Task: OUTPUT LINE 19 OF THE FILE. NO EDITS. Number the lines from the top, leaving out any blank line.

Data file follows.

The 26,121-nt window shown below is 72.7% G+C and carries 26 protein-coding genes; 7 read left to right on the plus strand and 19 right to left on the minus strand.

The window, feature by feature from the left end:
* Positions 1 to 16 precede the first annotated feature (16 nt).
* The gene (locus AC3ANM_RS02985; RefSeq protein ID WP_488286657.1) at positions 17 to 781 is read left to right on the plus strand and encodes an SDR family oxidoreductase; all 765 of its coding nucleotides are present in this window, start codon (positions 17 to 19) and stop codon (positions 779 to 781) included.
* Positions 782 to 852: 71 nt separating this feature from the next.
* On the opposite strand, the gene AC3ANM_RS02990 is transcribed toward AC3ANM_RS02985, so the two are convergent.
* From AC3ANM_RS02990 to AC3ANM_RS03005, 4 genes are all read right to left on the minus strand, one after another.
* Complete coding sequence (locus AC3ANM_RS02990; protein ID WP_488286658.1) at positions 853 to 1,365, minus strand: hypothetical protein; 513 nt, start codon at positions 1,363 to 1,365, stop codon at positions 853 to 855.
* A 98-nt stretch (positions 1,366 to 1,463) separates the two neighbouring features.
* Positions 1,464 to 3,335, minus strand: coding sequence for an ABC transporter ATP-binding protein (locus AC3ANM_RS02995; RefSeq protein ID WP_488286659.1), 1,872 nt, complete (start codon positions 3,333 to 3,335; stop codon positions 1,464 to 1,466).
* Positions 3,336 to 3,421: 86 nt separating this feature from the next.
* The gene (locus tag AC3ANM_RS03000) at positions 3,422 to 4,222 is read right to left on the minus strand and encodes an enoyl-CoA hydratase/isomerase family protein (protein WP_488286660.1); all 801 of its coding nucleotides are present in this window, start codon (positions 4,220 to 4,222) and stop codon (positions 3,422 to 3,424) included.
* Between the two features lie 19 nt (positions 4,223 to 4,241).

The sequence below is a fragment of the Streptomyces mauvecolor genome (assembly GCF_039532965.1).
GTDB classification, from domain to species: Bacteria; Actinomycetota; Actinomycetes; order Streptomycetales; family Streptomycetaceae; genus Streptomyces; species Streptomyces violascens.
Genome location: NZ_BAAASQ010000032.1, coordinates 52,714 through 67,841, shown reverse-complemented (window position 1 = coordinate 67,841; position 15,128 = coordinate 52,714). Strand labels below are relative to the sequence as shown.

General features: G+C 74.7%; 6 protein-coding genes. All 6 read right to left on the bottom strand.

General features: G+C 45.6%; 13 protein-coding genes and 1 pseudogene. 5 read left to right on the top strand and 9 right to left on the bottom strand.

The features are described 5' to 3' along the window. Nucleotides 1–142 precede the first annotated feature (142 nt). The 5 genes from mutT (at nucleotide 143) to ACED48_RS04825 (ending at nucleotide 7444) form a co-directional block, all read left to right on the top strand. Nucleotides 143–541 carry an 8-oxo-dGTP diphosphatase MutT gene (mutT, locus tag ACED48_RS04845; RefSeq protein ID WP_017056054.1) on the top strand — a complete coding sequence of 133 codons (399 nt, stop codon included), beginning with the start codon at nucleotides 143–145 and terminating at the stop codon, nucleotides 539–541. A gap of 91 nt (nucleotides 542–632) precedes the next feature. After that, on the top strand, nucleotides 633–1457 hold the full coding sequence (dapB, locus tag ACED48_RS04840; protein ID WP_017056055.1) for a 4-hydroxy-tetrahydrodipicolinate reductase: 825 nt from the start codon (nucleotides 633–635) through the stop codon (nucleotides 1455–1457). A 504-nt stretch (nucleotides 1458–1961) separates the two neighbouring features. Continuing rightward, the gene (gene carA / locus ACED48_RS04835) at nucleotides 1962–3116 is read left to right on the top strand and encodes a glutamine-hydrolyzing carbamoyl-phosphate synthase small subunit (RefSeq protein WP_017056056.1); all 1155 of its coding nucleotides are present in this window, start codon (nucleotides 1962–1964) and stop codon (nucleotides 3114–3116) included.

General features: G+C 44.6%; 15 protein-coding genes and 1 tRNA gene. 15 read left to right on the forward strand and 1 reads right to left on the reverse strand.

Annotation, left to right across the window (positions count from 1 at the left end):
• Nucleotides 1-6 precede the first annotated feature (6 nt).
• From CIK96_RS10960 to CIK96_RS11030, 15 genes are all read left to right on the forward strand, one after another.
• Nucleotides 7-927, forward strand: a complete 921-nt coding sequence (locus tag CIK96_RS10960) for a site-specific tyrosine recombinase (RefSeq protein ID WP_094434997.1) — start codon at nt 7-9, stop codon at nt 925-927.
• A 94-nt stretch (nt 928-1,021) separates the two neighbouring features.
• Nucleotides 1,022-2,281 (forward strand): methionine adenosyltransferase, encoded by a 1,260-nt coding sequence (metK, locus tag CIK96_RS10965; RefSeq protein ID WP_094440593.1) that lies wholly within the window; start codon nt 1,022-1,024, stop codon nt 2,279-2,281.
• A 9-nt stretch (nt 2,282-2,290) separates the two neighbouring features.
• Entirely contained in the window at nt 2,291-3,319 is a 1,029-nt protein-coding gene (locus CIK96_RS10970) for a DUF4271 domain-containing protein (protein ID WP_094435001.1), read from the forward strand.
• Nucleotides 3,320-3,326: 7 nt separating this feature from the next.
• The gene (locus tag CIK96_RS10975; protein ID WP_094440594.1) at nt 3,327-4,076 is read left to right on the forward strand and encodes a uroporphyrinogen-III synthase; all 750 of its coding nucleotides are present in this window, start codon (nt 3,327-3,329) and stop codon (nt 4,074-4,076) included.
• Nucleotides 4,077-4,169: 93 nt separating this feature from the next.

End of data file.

The features are described 5' to 3' along the window. Nucleotides 1–142 precede the first annotated feature (142 nt). The 5 genes from mutT (at nucleotide 143) to ACED48_RS04825 (ending at nucleotide 7444) form a co-directional block, all read left to right on the top strand. Nucleotides 143–541 carry an 8-oxo-dGTP diphosphatase MutT gene (mutT, locus tag ACED48_RS04845; RefSeq protein ID WP_017056054.1) on the top strand — a complete coding sequence of 133 codons (399 nt, stop codon included), beginning with the start codon at nucleotides 143–145 and terminating at the stop codon, nucleotides 539–541. A gap of 91 nt (nucleotides 542–632) precedes the next feature. After that, on the top strand, nucleotides 633–1457 hold the full coding sequence (dapB, locus tag ACED48_RS04840; protein ID WP_017056055.1) for a 4-hydroxy-tetrahydrodipicolinate reductase: 825 nt from the start codon (nucleotides 633–635) through the stop codon (nucleotides 1455–1457). A 504-nt stretch (nucleotides 1458–1961) separates the two neighbouring features. Continuing rightward, the gene (gene carA / locus ACED48_RS04835) at nucleotides 1962–3116 is read left to right on the top strand and encodes a glutamine-hydrolyzing carbamoyl-phosphate synthase small subunit (RefSeq protein WP_017056056.1); all 1155 of its coding nucleotides are present in this window, start codon (nucleotides 1962–1964) and stop codon (nucleotides 3114–3116) included.